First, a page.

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Crosscurrents

The Source: From “Garbage dump town” to “City of the Stars”

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Photo by CC Flickr user D Coetzee, resized and recropped
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Ah, for the good old days, when you could buy a piece of Bay Area property for $1,000.

That was the case in Brisbane when it started in the late 1920s. But that price may as well have been in the millions at the time, when so much of the country was suffering economically during the Great Depression. So Arthur Annis, the town’s developer, dropped the prices even lower. The cheapest lots were $100. “And you could buy a lot for ten dollars down and five dollars a month,” says Fred Smith, a former member of the Brisbane City Council. “I think they called it fire sale pricing.”

Not only that, you could get building supplies from the garbage dump down at the bay front, if you weren’t picky. And most weren’t, what with the Depression and all. San Francisco had been dumping refuse in Brisbane since the 1906 earthquake and fire, a practice that continued for over sixty years. You may live in a tarpaper shack, but it was your tarpaper shack, and no landlord was going to raise your rent or force you out.

Brisbane’s waterfront trash heap not only provided a do-it-yourself building supply center, but an unsavory nickname came with it: “The garbage dump town.”

After Brisbane incorporated in the 1960s, Smith says, “We battled the garbage companies fiercely, to try to stop the dumping, to stop the filling of the bay front. The city even hired as an attorney, Caspar Weinberger, who later became the Secretary of Defense.”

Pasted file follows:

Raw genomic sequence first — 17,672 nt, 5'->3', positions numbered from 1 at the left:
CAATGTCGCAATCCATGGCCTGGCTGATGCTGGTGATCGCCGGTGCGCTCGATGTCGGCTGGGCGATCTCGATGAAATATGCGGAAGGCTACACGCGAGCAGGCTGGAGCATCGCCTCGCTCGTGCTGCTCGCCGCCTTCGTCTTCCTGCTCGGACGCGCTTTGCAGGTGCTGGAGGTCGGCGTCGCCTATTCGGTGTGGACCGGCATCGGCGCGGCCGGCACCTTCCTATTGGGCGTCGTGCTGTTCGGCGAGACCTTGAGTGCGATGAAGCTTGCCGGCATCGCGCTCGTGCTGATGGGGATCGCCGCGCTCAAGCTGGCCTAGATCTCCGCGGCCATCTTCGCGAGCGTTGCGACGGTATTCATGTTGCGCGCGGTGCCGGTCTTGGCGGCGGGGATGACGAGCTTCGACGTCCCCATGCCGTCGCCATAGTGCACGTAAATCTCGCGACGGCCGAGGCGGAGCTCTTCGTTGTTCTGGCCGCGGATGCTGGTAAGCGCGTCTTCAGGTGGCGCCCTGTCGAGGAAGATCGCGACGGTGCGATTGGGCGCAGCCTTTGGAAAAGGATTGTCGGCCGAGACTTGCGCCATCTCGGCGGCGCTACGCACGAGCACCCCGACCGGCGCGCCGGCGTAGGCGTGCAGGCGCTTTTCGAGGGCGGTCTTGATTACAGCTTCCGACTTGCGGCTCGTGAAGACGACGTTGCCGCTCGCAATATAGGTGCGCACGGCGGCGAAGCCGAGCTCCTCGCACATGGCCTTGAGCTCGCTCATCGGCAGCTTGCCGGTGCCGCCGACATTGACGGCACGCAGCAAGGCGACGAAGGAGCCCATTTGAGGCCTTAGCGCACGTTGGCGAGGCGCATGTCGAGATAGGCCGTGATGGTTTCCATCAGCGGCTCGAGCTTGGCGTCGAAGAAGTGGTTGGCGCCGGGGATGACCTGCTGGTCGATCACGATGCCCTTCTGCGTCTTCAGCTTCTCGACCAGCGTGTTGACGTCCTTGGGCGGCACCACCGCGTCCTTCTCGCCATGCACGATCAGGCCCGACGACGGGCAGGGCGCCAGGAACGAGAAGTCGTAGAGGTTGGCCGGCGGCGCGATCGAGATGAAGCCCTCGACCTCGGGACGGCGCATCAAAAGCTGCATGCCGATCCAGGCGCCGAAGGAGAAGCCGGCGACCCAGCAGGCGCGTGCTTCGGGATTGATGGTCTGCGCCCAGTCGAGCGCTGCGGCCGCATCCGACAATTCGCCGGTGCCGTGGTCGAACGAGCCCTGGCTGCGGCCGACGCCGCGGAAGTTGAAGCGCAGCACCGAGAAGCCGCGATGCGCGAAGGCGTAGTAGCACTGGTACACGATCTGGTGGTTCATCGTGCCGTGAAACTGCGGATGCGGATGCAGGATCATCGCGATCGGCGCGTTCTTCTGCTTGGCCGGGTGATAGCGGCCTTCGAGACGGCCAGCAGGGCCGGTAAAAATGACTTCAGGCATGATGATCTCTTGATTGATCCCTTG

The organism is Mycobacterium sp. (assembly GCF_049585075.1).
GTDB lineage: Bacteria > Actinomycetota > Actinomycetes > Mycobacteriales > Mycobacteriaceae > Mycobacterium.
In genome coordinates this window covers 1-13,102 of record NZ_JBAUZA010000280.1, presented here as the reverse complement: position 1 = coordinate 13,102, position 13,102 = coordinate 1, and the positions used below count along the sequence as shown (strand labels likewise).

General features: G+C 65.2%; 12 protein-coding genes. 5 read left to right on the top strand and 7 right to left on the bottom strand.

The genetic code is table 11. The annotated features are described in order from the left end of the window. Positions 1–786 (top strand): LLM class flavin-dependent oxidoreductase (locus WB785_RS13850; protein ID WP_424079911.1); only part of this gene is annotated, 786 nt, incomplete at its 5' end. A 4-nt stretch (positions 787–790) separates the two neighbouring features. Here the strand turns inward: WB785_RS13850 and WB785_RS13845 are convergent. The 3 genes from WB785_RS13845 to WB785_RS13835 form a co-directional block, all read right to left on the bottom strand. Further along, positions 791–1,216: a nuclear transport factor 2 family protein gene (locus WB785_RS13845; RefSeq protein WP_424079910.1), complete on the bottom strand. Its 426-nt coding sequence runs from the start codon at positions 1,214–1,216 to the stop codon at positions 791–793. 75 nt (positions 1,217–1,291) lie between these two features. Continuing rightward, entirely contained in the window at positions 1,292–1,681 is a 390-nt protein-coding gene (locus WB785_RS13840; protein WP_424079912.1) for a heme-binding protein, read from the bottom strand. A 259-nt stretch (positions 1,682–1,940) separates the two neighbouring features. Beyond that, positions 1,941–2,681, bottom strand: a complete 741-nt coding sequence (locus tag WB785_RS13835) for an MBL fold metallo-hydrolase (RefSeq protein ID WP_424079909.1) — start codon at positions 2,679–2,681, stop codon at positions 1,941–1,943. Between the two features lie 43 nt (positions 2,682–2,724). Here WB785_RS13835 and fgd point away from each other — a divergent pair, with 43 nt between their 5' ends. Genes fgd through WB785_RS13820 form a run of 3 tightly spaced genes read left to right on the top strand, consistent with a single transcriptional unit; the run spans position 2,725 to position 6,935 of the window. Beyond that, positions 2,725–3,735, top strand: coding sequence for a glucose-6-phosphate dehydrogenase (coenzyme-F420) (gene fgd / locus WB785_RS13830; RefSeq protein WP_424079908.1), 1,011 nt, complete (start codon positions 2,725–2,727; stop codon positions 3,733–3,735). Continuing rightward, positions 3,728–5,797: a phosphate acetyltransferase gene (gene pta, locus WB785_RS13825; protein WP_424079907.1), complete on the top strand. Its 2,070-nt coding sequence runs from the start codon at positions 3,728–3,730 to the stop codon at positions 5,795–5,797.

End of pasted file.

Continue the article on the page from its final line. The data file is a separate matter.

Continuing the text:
This brave move earned Brisbane the nickname “The Mouse That Roared,” after a Peter Sellers movie of the time. The plot involves a tiny country declaring war on the U.S., and winning.

There’s no record of the celebration, but if the victory had come about during Prohibition, when Brisbane was still unincorporated, it might have involved breaking the law.
“Being located right along the Bay, it was an ideal place for the smuggling of illegal liquor,” says Smith, the former Council member. “And the legends are that in the back rooms there were card games going on, and slot machines.”

These shady activities earned Brisbane the nickname of “Little Reno.” And later, during World War 2, when enlisted men descended on the town on weekends, it was called The Second Barbary Coast.

But add all these nicknames together and they still get less attention than this one: The City of Stars.

Most towns, Smith says, might have “a Christmas tree lane or one or two streets will organize and decorate.” Not so in Brisbane — the whole town puts lighted stars on their homes and businesses throughout December.
Smith thinks this tradition started “right before World War 2, when someone in the Chamber of Commerce decided to put a star on their house and put Christmas lights on it.”

“People really liked it,” he continues, “partly because if you drove by it on the Bayshore Blvd. you could look up at the hillside, and see it sprinkled with stars at night.” Now the Chamber hands out five-foot diameter wooden stars to everyone in town, which is why Brisbane is officially known as The City of Stars.

But why is it named Brisbane? Some say developer Annis just liked the sound of it, and he especially liked that it wouldn’t be confused with any other town in the area. His daughter told the author of “A Spirit of Independence,” Brisbane’s history book, “He named it after the city in Australia.”

There’s a competing theory that it was named for Arthur Brisbane, the country’s best-known newspaper columnist around that time, at William Randolph Hearst’s New York Journal.

Which is correct? Not wanting to alienate either side, the city’s website diplomatically states,“Both theories have their ardent supporters. And perhaps both contain a certain measure of the truth.”
 

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CrosscurrentsBrisbaneThe Source